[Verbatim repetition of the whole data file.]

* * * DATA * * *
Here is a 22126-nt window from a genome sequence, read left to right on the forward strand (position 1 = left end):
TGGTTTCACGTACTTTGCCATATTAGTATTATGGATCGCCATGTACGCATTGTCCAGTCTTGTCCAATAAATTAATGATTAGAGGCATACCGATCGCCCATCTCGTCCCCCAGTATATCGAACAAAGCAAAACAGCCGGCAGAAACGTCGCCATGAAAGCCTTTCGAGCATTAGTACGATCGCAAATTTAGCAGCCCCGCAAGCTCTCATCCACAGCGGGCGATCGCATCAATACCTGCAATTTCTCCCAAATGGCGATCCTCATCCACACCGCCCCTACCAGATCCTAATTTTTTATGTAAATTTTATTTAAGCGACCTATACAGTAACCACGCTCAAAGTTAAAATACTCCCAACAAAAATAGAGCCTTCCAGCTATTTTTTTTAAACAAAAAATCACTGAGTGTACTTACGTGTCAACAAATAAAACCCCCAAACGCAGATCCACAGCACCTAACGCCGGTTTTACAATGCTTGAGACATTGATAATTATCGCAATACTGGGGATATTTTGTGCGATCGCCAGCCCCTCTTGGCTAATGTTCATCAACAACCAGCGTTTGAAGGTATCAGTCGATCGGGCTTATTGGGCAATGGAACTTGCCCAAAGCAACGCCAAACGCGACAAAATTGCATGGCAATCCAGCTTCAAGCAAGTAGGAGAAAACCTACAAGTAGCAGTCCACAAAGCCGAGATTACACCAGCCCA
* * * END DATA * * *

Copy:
Here is a 22126-nt window from a genome sequence, read left to right on the forward strand (position 1 = left end):
TGGTTTCACGTACTTTGCCATATTAGTATTATGGATCGCCATGTACGCATTGTCCAGTCTTGTCCAATAAATTAATGATTAGAGGCATACCGATCGCCCATCTCGTCCCCCAGTATATCGAACAAAGCAAAACAGCCGGCAGAAACGTCGCCATGAAAGCCTTTCGAGCATTAGTACGATCGCAAATTTAGCAGCCCCGCAAGCTCTCATCCACAGCGGGCGATCGCATCAATACCTGCAATTTCTCCCAAATGGCGATCCTCATCCACACCGCCCCTACCAGATCCTAATTTTTTATGTAAATTTTATTTAAGCGACCTATACAGTAACCACGCTCAAAGTTAAAATACTCCCAACAAAAATAGAGCCTTCCAGCTATTTTTTTTAAACAAAAAATCACTGAGTGTACTTACGTGTCAACAAATAAAACCCCCAAACGCAGATCCACAGCACCTAACGCCGGTTTTACAATGCTTGAGACATTGATAATTATCGCAATACTGGGGATATTTTGTGCGATCGCCAGCCCCTCTTGGCTAATGTTCATCAACAACCAGCGTTTGAAGGTATCAGTCGATCGGGCTTATTGGGCAATGGAACTTGCCCAAAGCAACGCCAAACGCGACAAAATTGCATGGCAATCCAGCTTCAAGCAAGTAGGAGAAAACCTACAAGTAGCAGTCCACAAAGCCGAGATTACACCAGCCCA